In 2003, at 73 years old, Herman Russell decided it was time to retire, leaving his three children to run his enterprise—exactly the way the family man always wanted it. He passed away in 2014 at 83 years old. Today, Herman’s daughter Donata leads Concessions International LLC, an airport concessions group co-founded by Herman Russell and business partners Felker W. Ward Jr. and Jesse Hill Jr., with youngest son Michael serving as president and Jerome as CEO of H. J. Russell. From the top down and the bottom up, H. J. Russell has always maintained a family-first culture—and that includes a concerted effort toward ensuring that employees feel part of what the company calls the “Russell family.”

“We can’t do our business without people, and I’m excited to work for a company that invests in people really enjoying their jobs,” says Michael Swick, who joined H. J. Russell in 2019 as the construction division’s vice president of operations. “There’s so much work that goes into the secret sauce behind building our teams, and it starts with the hiring process and continues with workstyle assessments to ensure we’re putting folks on teams together who share similar communication styles and goals and that all team members are working from the same rule book.”

Yasmine Antoine, the company’s chief operating officer and general counsel, adds: “H. J. Russell is a very intentional organization in every sense—from developing teams to creating succession plans for every role. We want every person to feel that we have a vested interest in them and that there’s a future for them at Russell.

“I am a very purpose-driven individual,” Antoine says, “and so that intentionality is one of the things that drew me to this organization and one of the things that’s kept me here. Knowing that Mr. Russell built this company while also facilitating huge steps in the Civil Rights Movement—being here is like being a part of history.”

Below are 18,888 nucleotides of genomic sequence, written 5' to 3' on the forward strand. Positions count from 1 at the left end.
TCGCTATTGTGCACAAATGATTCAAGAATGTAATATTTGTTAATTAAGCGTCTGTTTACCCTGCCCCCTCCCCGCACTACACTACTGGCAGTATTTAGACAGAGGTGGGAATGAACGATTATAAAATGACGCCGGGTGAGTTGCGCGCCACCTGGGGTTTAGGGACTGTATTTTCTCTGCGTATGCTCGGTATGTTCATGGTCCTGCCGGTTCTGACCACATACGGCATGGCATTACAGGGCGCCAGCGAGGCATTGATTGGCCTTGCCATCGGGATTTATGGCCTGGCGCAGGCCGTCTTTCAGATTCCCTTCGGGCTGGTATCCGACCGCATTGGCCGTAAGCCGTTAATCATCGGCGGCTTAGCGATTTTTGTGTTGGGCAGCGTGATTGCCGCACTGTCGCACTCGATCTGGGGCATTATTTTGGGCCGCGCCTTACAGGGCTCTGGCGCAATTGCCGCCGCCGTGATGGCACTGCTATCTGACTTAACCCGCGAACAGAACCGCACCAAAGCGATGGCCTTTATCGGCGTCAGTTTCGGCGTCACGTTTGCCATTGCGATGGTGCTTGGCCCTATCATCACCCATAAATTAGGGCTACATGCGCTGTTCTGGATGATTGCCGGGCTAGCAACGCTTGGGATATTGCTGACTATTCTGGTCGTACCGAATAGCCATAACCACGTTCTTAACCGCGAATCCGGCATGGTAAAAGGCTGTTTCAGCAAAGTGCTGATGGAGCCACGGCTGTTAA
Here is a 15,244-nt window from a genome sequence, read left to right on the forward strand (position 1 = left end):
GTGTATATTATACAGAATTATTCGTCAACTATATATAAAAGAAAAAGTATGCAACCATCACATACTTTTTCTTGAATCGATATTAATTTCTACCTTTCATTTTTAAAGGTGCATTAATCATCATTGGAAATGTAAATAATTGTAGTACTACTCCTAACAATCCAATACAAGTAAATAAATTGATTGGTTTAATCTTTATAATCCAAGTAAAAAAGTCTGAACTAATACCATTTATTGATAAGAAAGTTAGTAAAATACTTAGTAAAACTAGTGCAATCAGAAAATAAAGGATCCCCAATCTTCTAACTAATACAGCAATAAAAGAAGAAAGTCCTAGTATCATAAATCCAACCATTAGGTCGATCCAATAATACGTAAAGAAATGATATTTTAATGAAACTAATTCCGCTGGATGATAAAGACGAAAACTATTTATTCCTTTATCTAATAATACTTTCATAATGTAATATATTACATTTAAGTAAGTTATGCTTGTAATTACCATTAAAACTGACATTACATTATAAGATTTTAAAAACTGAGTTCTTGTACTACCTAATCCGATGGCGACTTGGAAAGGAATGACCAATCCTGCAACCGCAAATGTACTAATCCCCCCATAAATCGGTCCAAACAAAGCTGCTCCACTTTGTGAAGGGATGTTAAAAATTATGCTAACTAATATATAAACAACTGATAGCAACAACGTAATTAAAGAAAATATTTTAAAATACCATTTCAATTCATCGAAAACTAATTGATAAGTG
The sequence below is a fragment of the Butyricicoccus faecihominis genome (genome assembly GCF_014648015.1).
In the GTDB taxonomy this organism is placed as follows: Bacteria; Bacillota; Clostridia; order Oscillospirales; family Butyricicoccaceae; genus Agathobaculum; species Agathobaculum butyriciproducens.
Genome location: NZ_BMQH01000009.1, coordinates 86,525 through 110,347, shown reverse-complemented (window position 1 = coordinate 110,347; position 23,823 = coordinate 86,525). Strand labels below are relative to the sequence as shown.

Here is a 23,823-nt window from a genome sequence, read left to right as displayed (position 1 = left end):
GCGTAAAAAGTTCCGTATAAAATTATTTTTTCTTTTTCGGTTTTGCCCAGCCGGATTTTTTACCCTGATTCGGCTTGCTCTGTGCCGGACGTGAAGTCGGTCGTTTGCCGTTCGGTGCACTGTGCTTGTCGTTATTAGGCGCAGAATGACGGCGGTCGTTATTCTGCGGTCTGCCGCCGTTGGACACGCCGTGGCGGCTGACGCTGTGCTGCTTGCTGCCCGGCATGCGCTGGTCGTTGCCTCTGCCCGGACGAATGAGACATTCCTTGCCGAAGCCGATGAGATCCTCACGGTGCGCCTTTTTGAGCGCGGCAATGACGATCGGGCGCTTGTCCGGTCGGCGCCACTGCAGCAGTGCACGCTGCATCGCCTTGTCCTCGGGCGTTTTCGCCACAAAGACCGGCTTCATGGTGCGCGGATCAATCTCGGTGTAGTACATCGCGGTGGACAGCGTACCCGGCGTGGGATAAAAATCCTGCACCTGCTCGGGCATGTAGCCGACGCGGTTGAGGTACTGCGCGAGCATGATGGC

It’s not just anyone who takes $150 from shining shoes and turns it into what H. J. Russell is today: a nearly half-billion-dollar company, still a leader in the affordable housing market but with a diversified portfolio that includes joint-venture projects like the Atlanta Falcons’ Mercedes-Benz Stadium and the Smithsonian’s National Museum of African American History & Culture in Washington, D.C. “[Herman] knew how to merge business, politics, family, community—he knew how to pull all of that together, and in the end what you see is H. J. Russell & Company,” Dixon says.

A collective quote from the Russell siblings, as shared on the company’s website, describes their father’s legacy like this: “Every day we look out over the city that has presented our family with so many opportunities to be a part of its skyline and look for ways we can have an everlasting impact on the communities we serve, making them even better for the next generation.”

by Maggie Murphy
Maggie Murphy is managing editor of Construction Executive.